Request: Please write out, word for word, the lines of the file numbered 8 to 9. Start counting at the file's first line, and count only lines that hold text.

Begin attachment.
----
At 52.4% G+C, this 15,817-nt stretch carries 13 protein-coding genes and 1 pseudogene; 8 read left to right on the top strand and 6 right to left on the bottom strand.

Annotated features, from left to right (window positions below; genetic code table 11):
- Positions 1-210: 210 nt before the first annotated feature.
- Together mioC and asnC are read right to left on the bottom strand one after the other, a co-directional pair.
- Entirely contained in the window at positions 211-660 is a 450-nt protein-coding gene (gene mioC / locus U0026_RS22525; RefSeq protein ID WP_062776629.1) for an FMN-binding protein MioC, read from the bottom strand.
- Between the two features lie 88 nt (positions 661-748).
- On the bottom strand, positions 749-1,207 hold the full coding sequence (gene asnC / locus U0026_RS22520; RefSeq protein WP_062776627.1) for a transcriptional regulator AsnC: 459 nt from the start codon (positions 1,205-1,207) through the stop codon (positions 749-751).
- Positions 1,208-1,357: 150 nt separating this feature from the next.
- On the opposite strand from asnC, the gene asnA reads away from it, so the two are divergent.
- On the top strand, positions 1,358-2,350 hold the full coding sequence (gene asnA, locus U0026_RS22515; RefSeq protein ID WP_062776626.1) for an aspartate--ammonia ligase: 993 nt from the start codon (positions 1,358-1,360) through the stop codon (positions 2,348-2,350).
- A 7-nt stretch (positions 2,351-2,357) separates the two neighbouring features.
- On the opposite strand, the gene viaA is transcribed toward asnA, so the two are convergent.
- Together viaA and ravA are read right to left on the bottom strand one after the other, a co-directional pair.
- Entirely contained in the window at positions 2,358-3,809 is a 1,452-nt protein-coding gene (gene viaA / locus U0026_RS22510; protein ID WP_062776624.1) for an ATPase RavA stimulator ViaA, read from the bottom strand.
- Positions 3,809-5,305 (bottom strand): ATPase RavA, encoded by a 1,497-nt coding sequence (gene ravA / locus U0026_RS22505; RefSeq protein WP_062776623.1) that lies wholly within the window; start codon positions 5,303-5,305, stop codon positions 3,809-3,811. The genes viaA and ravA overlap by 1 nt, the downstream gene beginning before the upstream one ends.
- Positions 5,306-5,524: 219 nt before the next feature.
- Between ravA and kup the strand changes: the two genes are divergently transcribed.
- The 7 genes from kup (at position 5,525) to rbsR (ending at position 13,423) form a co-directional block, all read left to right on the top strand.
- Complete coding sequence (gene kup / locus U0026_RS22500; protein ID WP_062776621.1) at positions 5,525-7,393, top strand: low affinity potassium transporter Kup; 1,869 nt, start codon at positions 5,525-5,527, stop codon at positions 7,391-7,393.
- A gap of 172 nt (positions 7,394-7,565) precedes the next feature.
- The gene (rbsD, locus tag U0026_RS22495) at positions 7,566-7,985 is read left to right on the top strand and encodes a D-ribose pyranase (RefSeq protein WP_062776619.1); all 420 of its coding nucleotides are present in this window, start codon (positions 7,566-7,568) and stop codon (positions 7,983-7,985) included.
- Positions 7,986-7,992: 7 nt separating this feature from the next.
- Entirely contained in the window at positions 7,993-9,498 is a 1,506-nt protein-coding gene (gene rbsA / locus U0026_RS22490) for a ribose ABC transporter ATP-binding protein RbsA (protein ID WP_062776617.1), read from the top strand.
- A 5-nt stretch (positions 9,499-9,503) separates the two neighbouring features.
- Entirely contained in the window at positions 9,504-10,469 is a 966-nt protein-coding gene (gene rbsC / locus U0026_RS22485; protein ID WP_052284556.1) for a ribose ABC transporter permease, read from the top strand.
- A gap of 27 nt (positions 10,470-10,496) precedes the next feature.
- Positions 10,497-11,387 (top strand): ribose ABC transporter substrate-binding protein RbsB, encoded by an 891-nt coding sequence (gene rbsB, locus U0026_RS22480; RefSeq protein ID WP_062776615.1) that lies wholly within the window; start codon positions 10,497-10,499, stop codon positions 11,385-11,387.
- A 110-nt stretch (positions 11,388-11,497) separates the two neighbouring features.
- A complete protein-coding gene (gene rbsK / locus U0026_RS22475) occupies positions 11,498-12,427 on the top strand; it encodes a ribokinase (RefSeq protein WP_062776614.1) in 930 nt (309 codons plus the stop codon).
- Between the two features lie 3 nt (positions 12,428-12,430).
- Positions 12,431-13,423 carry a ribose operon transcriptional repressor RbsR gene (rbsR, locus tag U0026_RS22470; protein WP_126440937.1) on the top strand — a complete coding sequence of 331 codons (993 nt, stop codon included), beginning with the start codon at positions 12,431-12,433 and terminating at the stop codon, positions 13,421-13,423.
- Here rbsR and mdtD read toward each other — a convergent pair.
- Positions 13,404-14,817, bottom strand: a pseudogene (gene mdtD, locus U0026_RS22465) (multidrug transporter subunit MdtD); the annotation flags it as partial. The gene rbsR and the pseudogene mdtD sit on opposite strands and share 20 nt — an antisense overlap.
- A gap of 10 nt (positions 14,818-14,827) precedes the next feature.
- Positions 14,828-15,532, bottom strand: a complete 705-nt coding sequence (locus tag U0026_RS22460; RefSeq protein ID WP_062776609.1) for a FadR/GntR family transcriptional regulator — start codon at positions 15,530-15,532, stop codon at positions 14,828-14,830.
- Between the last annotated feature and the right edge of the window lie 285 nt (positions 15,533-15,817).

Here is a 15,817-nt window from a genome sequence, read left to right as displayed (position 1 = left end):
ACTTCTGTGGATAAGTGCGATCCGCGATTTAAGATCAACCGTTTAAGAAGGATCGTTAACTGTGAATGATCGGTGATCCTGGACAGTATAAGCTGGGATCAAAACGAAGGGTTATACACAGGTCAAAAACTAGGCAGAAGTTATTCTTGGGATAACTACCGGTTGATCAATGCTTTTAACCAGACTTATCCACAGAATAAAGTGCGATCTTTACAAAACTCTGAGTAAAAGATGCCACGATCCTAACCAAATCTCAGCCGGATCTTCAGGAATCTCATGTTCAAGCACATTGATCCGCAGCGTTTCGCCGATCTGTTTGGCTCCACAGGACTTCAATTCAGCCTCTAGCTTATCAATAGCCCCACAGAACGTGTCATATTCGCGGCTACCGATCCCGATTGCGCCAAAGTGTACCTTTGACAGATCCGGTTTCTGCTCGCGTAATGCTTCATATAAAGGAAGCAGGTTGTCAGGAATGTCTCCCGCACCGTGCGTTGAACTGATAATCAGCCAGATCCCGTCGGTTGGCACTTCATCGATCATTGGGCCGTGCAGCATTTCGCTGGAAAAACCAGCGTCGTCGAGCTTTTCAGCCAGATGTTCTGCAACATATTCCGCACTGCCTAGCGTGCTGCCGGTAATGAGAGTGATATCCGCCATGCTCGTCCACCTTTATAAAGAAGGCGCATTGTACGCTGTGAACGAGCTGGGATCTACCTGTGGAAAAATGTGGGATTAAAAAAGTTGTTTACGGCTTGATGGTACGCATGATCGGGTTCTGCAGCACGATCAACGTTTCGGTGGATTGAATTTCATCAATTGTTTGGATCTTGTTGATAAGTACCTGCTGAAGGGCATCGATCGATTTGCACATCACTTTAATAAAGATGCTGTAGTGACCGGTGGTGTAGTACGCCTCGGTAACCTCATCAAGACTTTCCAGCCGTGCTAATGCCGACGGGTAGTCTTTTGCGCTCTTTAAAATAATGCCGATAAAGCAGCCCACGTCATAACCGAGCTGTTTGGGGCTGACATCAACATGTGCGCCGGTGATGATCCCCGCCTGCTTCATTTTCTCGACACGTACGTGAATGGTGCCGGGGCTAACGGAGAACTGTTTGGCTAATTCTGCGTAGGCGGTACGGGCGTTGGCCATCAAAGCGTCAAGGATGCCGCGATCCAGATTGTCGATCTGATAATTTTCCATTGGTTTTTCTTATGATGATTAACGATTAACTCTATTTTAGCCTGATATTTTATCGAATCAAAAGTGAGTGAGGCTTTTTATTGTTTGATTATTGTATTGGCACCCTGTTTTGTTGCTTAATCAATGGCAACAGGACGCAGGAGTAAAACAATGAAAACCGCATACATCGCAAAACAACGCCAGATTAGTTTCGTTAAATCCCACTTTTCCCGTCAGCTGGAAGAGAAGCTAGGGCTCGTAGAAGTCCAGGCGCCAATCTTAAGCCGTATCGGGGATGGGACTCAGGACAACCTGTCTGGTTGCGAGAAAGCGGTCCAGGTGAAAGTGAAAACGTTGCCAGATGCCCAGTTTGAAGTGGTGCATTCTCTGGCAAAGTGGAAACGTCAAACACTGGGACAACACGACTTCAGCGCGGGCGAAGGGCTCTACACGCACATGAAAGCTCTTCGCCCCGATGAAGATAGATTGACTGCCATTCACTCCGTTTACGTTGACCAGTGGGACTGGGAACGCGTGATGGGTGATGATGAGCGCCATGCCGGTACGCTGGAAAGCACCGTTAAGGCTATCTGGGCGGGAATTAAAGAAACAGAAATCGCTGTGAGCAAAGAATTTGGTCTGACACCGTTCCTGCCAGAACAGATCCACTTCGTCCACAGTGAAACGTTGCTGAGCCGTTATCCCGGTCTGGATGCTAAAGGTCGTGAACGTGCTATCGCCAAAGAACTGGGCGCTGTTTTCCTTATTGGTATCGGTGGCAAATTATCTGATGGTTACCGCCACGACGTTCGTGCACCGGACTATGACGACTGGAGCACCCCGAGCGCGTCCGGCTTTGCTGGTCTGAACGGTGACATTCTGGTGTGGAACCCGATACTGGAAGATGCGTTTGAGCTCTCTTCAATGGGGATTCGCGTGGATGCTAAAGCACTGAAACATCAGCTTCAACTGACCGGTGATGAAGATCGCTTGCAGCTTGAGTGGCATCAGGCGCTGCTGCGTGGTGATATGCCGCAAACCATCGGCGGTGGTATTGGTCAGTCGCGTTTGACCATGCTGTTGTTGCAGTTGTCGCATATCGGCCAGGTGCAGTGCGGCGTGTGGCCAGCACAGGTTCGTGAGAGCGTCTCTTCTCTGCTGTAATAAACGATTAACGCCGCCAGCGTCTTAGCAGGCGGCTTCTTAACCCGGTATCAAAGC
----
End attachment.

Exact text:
- Positions 1,208-1,357: 150 nt separating this feature from the next.
- On the opposite strand from asnC, the gene asnA reads away from it, so the two are divergent.